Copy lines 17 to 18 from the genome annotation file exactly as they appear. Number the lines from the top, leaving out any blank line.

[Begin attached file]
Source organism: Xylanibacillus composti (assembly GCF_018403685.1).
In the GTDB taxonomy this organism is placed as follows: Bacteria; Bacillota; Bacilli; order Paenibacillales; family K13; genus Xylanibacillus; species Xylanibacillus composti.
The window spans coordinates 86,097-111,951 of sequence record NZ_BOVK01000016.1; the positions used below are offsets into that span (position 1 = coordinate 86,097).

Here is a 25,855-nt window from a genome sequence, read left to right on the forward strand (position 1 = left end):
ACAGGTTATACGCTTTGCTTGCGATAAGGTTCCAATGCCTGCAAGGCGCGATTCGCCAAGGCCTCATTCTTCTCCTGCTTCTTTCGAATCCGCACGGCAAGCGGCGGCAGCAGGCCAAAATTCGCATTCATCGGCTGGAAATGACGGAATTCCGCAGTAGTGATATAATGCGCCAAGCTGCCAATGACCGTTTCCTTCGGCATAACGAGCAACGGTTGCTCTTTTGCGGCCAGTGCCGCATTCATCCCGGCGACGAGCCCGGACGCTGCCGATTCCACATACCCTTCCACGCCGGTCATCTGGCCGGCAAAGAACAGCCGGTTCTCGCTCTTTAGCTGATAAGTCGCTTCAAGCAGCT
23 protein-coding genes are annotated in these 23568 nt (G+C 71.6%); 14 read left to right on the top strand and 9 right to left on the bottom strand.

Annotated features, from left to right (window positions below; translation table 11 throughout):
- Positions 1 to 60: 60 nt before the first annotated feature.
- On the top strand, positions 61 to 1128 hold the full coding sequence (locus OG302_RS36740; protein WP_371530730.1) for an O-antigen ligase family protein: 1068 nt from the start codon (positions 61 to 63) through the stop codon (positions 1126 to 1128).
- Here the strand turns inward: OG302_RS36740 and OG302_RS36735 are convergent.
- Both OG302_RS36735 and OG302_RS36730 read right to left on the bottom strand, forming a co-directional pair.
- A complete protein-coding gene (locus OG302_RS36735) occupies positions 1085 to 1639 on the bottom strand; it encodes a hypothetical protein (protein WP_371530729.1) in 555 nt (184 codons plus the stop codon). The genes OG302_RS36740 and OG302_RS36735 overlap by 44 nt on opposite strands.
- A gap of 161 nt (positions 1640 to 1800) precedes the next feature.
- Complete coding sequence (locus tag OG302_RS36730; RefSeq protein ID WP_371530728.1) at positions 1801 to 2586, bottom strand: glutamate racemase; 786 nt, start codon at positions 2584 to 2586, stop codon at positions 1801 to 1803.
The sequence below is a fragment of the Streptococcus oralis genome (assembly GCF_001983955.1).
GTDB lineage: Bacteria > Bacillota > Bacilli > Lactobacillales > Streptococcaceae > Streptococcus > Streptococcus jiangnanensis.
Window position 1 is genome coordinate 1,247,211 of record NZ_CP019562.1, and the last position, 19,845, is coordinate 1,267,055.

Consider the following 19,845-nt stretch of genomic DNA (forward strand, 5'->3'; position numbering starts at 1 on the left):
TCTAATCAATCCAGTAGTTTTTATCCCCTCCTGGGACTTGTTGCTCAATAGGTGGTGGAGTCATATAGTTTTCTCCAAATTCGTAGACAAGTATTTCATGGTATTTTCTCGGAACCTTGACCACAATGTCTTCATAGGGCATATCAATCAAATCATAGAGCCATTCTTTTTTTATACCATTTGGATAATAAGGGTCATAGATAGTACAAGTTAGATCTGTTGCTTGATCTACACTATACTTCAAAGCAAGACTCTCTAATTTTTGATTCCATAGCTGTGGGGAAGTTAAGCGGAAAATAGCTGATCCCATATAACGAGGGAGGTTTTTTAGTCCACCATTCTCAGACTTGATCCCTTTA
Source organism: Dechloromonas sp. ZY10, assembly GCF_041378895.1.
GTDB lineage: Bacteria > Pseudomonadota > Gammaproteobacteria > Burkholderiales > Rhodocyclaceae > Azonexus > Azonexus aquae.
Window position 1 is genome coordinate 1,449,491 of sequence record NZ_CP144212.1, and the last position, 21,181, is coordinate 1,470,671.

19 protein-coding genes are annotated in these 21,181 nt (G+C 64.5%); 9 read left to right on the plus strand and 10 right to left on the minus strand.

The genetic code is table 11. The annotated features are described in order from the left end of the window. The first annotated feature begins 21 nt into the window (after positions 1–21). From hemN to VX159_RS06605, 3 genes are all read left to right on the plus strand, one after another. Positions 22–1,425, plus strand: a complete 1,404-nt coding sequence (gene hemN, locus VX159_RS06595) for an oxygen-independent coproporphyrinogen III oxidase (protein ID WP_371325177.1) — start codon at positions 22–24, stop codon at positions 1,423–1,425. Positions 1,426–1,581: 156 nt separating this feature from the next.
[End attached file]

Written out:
Window position 1 is genome coordinate 1,247,211 of record NZ_CP019562.1, and the last position, 19,845, is coordinate 1,267,055.

Consider the following 19,845-nt stretch of genomic DNA (forward strand, 5'->3'; position numbering starts at 1 on the left):